There are some actions in war that are designated as war crimes, such as targeting civilians, torture, and systematic sexual violence or enslavement. Some of these actions hinge on the definition of "civilian." In an effort to better understand which actions are allowed under international law and which are not, I tried to find an answer to the titular question, but unless the head of government or head of state can be defined as a civilian, I haven't been able to find any evidence that assassination of a head of government or head of state is explicitly disallowed under an international convention.

Does anyone know (or perhaps is anyone much better at Googling than I am):

Is it illegal for a nation at war to assassinate another's head of government/state?

  • 1
    Your title is specific to Russia vs Ukraine, while the bolded question is a general question about war crimes. Which are you primarily interested in?
    – divibisan
    Mar 3, 2022 at 19:08
  • 8
    In general it's illegal to invade your neighboring country and kill anyone there. But that's not what you asked, right? Mar 3, 2022 at 19:34
  • 1
    Legally can't be determined in the abstract. It depends upon the procedural posture and context in which the question arises. What one court might say is illegal, another court may say is legal.
    – ohwilleke
    Mar 3, 2022 at 21:41
  • 1
    Another point that is maybe relevant: in some cases (I know for example the case of the Belgian king), leaders hold military ranks. Does this affect the answer?
    – Wouter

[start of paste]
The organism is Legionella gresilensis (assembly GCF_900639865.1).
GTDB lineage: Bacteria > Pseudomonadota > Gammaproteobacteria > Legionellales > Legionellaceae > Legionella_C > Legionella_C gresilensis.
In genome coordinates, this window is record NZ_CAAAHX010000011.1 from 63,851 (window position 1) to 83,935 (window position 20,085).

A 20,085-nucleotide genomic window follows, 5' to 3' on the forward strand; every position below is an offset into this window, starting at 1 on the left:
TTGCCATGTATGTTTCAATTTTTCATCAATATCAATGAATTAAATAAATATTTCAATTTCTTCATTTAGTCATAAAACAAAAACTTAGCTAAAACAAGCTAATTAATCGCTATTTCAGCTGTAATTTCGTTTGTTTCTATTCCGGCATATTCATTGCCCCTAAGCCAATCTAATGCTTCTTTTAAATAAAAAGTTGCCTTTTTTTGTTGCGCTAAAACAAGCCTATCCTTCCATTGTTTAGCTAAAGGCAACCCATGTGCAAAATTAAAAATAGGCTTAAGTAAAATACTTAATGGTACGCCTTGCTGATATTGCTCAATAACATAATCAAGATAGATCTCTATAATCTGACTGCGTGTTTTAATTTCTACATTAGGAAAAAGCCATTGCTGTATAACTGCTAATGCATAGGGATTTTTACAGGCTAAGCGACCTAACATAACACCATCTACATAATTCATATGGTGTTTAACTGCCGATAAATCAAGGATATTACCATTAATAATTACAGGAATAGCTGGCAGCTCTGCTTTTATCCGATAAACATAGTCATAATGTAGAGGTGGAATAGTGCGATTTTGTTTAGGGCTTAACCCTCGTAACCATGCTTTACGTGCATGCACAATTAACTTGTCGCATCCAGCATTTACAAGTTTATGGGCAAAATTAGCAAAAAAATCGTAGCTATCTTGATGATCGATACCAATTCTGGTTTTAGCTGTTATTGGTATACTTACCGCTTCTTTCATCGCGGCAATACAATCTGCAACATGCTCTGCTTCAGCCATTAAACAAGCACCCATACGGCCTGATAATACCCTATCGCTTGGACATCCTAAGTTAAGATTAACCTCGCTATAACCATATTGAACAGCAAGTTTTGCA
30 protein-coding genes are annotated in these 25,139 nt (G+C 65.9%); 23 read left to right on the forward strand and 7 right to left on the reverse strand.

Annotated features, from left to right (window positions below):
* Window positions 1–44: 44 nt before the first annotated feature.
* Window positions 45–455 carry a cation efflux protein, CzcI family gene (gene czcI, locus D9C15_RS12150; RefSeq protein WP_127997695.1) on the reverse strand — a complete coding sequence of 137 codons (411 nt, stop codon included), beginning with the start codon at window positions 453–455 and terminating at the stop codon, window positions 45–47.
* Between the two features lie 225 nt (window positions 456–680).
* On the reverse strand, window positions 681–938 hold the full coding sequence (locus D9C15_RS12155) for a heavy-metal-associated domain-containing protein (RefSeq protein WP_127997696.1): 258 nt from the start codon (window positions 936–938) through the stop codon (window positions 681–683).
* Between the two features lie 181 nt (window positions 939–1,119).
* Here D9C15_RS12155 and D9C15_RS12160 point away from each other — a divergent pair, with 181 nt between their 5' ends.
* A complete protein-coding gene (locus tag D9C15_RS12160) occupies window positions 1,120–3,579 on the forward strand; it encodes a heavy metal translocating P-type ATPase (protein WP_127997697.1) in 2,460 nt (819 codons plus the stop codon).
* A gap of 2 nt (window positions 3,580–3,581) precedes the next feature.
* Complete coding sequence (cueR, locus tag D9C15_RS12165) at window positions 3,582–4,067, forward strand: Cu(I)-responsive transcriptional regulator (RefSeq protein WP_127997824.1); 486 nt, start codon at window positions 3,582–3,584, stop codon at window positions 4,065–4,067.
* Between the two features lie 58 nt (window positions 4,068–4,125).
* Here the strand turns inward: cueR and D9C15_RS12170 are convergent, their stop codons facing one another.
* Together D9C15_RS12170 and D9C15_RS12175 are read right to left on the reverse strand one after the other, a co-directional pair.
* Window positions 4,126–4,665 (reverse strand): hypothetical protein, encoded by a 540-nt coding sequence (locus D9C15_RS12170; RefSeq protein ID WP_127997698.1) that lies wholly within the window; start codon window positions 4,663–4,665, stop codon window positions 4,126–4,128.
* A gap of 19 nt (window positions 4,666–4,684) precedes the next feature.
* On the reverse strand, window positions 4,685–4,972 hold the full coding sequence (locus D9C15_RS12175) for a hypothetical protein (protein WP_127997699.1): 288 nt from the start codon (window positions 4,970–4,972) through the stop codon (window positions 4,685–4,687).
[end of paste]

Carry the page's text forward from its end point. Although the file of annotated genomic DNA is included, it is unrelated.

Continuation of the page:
Mar 4, 2022 at 4:26

2 Answers 2

  • An unprovoked war of aggression is against international law. Russia claims to have justification, most of the world disagrees.
  • Apparently, Russia still denies that there is a war between Russia and Ukraine. But that does not stop the law of war from being applicable to this conflict, a declaration of war is not necessary to make this an international armed conflict.
  • President Zelensky is the head of government and commander of one of the parties of the war. An attack on the top of the Ukrainian command-and-control system appears to meet the test of distinction. It may or may not meet the test of proportionality.
    Notably, an attack that can be expected to kill civilians is legal if it also has a legitimate military objective, and if this risk to civilians is in proportion to the military objective. There is no requirement to totally avoid collateral damage.
  • It would also meet the test of distinction for Ukraine to kill Putin. Just sayin' . . . Mar 7, 2022 at 13:25
  • @WilliamJockusch, it is remarkable how few missiles Ukraine has sent into Russia, or Belarus.
    – o.m.
    Mar 7, 2022 at 16:43

It is definitely illegal to land in a friendly country and go safari hunting the local president just for fun. Presidents are humans, too.

It may be different during the war (the president is also the military commander so combatant, etc) but for that Russia must at least recognize there is the war ongoing. If they officially do not, they should formally jail they own troops for attempted murder, while obviously unlikely to do so. Maybe a process of sentencing the foreign president to death may be used as a work around.

This obviously leaves the question open what the rest of the world would think.

  • If you want to work in the framework of Russian communication, i.e. no war, Russia should prosecute a few hundreds of thousands of it's combatants for murdering a few hundreds of thousands people (civilian and combatant) in Ukraine. Which just shows how ridiculous the claim is, and that we should not even bother to consider it. There is a war, and russia acts correspondingly, regardless of what comes out of their mouth.
    – Neinstein
    Dec 7, 2023 at 10:29

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